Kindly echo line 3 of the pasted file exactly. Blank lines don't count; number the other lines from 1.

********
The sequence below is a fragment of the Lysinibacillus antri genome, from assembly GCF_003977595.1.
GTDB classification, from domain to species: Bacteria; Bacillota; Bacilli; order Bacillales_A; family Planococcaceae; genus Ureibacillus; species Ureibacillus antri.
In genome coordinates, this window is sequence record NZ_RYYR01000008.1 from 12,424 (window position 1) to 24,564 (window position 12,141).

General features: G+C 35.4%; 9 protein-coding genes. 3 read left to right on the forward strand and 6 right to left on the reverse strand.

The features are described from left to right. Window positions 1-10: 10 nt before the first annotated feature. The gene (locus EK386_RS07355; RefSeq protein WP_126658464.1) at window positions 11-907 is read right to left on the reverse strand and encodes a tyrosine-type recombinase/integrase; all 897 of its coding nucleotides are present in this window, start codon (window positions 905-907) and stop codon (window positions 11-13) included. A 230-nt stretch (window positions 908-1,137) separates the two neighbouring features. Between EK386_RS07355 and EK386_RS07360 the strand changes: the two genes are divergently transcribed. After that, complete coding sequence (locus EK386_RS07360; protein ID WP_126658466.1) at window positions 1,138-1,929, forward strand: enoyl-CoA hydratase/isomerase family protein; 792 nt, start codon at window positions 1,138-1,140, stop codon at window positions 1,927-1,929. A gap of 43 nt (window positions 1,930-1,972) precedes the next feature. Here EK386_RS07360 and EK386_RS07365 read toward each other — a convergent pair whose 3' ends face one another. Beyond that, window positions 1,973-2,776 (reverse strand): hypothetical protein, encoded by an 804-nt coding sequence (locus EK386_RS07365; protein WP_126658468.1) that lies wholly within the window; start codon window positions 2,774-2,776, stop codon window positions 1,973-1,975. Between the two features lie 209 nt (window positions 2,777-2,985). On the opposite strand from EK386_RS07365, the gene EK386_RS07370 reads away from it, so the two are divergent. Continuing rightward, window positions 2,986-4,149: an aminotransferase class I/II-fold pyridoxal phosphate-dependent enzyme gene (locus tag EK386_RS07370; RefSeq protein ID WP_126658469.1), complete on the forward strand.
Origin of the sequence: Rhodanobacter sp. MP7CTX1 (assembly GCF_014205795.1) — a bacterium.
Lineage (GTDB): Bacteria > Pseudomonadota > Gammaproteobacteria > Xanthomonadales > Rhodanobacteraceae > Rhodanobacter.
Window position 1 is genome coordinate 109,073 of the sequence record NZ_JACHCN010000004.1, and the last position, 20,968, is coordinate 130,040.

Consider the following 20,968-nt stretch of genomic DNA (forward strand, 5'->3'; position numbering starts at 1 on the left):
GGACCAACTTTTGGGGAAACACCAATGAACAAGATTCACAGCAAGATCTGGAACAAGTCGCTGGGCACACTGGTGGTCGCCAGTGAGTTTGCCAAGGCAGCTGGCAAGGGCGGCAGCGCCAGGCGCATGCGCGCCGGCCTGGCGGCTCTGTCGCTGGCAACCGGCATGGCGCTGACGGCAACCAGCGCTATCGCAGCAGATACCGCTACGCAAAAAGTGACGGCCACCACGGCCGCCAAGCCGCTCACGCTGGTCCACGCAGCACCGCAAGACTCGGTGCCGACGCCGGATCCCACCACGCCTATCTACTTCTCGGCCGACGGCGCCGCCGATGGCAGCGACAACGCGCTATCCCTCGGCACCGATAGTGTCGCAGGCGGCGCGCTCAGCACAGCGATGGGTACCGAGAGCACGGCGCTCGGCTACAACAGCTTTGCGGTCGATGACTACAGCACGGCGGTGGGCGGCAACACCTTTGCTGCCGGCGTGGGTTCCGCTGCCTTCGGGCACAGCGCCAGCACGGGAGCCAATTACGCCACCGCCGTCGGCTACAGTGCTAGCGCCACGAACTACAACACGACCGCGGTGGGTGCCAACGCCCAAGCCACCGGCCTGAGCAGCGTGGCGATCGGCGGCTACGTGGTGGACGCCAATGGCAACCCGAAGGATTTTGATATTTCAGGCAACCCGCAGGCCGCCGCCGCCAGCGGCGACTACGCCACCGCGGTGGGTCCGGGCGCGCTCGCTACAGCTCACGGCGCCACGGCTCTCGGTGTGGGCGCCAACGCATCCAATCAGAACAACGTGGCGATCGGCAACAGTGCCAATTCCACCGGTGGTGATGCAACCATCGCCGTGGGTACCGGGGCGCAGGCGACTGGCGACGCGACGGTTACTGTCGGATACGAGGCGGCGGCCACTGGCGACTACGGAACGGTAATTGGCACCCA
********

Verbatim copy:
In genome coordinates, this window is sequence record NZ_RYYR01000008.1 from 12,424 (window position 1) to 24,564 (window position 12,141).